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St. Louis Prepares to Welcome the Pope

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ST LOUIS — The Cardinals are not even playing, but that is not stopping the Pope. He is headed to St. Louis for a visit with President Clinton and St. Louis is ready.

Late Monday morning, workers put the finishing touches on a bullet-proof, portable pulpit.

The man who has served as Pope since 1978 will be in the middle of middle America.

The Gateway Arch is one of the most recognizable landmarks in the world. It is more than 600 feet from top to bottom.

It has been described as one of the best examples of St. Louis' love for dramatic architecture. One of the best, but not the only example, because not too far from the arch is what some people say is more dramatic.

It is the Great Cathedral of St. Louis, also known as the Basilica. Pope John Paul II will not be the first Pope to preach the Gospel inside the great sanctuary.

Long before Bill Gates revised our ideas of windows, stained-glass windows in the Basilica were created to illuminate the interiors of the massive church.

Roman Catholic leaders are convinced that the Pope will do the same to the hearts of the people in St. Louis.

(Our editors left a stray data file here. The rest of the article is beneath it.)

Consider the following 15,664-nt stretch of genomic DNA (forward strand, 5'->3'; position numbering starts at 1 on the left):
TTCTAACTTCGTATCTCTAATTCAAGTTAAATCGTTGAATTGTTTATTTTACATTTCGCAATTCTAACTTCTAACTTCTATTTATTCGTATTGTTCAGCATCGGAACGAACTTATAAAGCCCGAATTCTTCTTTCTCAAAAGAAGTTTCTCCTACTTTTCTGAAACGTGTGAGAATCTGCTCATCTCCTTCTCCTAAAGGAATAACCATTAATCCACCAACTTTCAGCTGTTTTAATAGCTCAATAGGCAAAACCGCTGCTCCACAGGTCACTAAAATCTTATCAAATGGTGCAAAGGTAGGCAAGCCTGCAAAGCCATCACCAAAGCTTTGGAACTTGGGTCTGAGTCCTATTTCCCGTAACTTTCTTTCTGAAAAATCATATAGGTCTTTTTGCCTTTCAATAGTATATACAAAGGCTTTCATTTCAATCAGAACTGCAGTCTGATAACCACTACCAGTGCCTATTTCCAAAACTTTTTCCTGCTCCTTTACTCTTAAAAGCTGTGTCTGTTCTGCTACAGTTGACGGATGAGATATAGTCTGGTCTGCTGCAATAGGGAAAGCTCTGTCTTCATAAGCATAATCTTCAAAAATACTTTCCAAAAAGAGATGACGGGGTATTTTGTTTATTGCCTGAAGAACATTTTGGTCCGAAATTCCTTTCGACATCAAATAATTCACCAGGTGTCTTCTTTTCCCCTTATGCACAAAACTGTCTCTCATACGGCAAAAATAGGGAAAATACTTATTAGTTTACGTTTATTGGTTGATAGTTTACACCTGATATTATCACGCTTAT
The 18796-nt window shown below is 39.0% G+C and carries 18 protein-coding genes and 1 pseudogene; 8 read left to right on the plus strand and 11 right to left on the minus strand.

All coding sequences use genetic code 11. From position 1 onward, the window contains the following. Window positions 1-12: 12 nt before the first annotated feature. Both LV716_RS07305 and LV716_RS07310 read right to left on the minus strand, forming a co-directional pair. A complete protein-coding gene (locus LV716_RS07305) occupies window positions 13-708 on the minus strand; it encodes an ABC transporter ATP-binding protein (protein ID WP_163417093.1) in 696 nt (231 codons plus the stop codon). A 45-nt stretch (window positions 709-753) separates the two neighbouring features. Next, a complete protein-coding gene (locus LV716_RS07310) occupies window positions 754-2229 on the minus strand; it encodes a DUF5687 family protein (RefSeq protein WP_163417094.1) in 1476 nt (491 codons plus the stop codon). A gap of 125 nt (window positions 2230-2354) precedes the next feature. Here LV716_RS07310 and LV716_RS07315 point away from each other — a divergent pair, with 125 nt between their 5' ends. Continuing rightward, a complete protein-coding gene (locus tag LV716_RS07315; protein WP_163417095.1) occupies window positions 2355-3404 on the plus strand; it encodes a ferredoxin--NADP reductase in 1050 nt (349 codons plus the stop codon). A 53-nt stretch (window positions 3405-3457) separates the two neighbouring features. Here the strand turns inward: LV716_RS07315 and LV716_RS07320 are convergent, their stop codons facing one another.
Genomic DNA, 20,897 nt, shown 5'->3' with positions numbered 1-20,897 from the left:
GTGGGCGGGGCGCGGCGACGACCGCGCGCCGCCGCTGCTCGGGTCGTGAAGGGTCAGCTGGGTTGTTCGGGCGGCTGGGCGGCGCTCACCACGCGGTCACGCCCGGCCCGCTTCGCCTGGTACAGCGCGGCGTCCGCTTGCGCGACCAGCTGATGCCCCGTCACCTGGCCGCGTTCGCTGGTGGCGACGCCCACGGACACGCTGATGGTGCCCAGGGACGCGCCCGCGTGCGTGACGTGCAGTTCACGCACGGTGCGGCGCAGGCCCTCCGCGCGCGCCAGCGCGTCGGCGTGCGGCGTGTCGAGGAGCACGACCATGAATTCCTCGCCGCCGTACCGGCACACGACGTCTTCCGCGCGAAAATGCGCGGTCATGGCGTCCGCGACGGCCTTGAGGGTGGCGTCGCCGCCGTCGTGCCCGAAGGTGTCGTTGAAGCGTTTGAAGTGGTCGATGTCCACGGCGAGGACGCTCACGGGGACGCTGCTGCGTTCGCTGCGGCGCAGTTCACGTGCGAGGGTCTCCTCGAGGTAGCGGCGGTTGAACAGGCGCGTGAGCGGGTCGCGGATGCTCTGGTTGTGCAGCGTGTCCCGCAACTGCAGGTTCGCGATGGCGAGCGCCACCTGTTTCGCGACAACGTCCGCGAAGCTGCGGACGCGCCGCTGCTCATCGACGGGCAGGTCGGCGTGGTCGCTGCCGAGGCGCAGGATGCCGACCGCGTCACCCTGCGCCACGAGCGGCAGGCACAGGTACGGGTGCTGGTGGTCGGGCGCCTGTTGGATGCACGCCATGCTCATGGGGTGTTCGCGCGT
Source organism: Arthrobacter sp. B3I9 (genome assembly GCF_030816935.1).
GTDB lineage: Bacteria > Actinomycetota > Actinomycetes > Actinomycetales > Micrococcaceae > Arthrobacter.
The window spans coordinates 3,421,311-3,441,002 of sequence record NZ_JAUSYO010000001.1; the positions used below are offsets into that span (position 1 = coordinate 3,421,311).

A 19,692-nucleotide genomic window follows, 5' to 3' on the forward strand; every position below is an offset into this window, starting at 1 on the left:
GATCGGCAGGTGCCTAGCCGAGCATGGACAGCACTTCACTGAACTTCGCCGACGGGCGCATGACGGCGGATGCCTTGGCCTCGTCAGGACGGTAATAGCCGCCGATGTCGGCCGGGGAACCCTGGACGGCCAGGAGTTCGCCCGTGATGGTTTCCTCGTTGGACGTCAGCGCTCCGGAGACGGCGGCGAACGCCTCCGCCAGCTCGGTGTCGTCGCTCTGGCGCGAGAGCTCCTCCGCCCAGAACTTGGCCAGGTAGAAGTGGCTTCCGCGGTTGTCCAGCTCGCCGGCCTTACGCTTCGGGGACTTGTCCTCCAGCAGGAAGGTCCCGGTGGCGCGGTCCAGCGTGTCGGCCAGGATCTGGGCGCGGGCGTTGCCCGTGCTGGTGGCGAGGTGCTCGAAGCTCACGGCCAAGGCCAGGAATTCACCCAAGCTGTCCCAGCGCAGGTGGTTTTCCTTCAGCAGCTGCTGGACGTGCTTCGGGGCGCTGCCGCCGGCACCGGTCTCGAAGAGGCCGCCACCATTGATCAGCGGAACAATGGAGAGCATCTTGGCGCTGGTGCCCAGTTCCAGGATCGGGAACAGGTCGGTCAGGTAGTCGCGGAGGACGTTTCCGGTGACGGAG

"It's very exciting any time the Pope goes anywhere. He is a shepherd of one billion Catholics in the world, including 61 million in the United States. It is always an event, and everybody is interested in what his message is going to be," said Frank Morock of the Catholic Diocese of Raleigh.

While the walls glisten with millions of mosaic tiles, the Pope will be preaching.

The voice of the 78-year-old man may again ring with controversy. He is not shy about sharing his conservative views with people steeped in Western culture.

This trip should be no different.

"He is talking about justice issues. That is something at the core of Christianity. I expect him to say things that some people might not be very happy to hear, but true Christians, I think, will applaud what he says," said Morock.

The Pope will arrive in St. Louis about 1 p.m. He will be greeted by the President, and spend a full 30 hours or so in the city.

There are more than 600,000 Roman Catholics in this diocese. He should have a very good crowd.

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David Crabtree, Reporter
Keith Baker, Photographer
John Clark, Web Editor

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